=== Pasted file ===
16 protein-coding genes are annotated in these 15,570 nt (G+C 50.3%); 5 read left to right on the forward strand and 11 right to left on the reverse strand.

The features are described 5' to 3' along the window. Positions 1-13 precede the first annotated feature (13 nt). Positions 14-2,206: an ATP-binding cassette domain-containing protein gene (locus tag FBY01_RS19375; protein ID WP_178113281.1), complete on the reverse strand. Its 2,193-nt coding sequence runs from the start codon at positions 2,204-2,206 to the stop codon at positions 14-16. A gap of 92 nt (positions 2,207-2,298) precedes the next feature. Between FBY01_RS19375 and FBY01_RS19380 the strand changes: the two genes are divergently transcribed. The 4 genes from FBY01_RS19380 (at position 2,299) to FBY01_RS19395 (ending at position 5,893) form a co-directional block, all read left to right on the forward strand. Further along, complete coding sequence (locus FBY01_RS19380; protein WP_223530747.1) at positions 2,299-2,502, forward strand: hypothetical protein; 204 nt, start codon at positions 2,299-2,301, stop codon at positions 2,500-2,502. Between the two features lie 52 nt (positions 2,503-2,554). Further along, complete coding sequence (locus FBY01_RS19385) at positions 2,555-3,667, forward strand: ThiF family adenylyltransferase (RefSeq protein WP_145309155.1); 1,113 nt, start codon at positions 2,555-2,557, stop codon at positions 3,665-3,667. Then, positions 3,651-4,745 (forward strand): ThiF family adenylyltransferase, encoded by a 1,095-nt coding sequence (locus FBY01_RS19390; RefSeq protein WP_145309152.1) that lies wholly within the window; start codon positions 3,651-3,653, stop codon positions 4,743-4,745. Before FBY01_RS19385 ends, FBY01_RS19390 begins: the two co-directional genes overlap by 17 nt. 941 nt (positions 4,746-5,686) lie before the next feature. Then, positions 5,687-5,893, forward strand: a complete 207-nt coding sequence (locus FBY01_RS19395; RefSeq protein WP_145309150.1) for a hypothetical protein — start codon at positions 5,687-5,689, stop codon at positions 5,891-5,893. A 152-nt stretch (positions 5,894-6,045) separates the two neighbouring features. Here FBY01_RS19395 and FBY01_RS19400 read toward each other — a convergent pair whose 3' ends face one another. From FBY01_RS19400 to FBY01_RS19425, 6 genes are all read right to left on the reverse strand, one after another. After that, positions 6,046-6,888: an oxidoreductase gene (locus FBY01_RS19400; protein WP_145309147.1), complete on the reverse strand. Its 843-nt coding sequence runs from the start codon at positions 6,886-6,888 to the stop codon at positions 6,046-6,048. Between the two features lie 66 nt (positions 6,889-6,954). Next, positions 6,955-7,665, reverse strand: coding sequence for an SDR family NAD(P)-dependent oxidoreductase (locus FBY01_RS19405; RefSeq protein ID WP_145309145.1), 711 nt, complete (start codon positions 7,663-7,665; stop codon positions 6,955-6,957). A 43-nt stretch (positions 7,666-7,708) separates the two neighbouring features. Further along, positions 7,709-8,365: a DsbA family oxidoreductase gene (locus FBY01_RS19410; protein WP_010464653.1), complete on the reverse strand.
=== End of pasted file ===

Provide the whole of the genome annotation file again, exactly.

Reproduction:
16 protein-coding genes are annotated in these 15,570 nt (G+C 50.3%); 5 read left to right on the forward strand and 11 right to left on the reverse strand.

The features are described 5' to 3' along the window. Positions 1-13 precede the first annotated feature (13 nt). Positions 14-2,206: an ATP-binding cassette domain-containing protein gene (locus tag FBY01_RS19375; protein ID WP_178113281.1), complete on the reverse strand. Its 2,193-nt coding sequence runs from the start codon at positions 2,204-2,206 to the stop codon at positions 14-16. A gap of 92 nt (positions 2,207-2,298) precedes the next feature. Between FBY01_RS19375 and FBY01_RS19380 the strand changes: the two genes are divergently transcribed. The 4 genes from FBY01_RS19380 (at position 2,299) to FBY01_RS19395 (ending at position 5,893) form a co-directional block, all read left to right on the forward strand. Further along, complete coding sequence (locus FBY01_RS19380; protein WP_223530747.1) at positions 2,299-2,502, forward strand: hypothetical protein; 204 nt, start codon at positions 2,299-2,301, stop codon at positions 2,500-2,502. Between the two features lie 52 nt (positions 2,503-2,554). Further along, complete coding sequence (locus FBY01_RS19385) at positions 2,555-3,667, forward strand: ThiF family adenylyltransferase (RefSeq protein WP_145309155.1); 1,113 nt, start codon at positions 2,555-2,557, stop codon at positions 3,665-3,667. Then, positions 3,651-4,745 (forward strand): ThiF family adenylyltransferase, encoded by a 1,095-nt coding sequence (locus FBY01_RS19390; RefSeq protein WP_145309152.1) that lies wholly within the window; start codon positions 3,651-3,653, stop codon positions 4,743-4,745. Before FBY01_RS19385 ends, FBY01_RS19390 begins: the two co-directional genes overlap by 17 nt. 941 nt (positions 4,746-5,686) lie before the next feature. Then, positions 5,687-5,893, forward strand: a complete 207-nt coding sequence (locus FBY01_RS19395; RefSeq protein WP_145309150.1) for a hypothetical protein — start codon at positions 5,687-5,689, stop codon at positions 5,891-5,893. A 152-nt stretch (positions 5,894-6,045) separates the two neighbouring features. Here FBY01_RS19395 and FBY01_RS19400 read toward each other — a convergent pair whose 3' ends face one another. From FBY01_RS19400 to FBY01_RS19425, 6 genes are all read right to left on the reverse strand, one after another. After that, positions 6,046-6,888: an oxidoreductase gene (locus FBY01_RS19400; protein WP_145309147.1), complete on the reverse strand. Its 843-nt coding sequence runs from the start codon at positions 6,886-6,888 to the stop codon at positions 6,046-6,048. Between the two features lie 66 nt (positions 6,889-6,954). Next, positions 6,955-7,665, reverse strand: coding sequence for an SDR family NAD(P)-dependent oxidoreductase (locus FBY01_RS19405; RefSeq protein ID WP_145309145.1), 711 nt, complete (start codon positions 7,663-7,665; stop codon positions 6,955-6,957). A 43-nt stretch (positions 7,666-7,708) separates the two neighbouring features. Further along, positions 7,709-8,365: a DsbA family oxidoreductase gene (locus FBY01_RS19410; protein WP_010464653.1), complete on the reverse strand.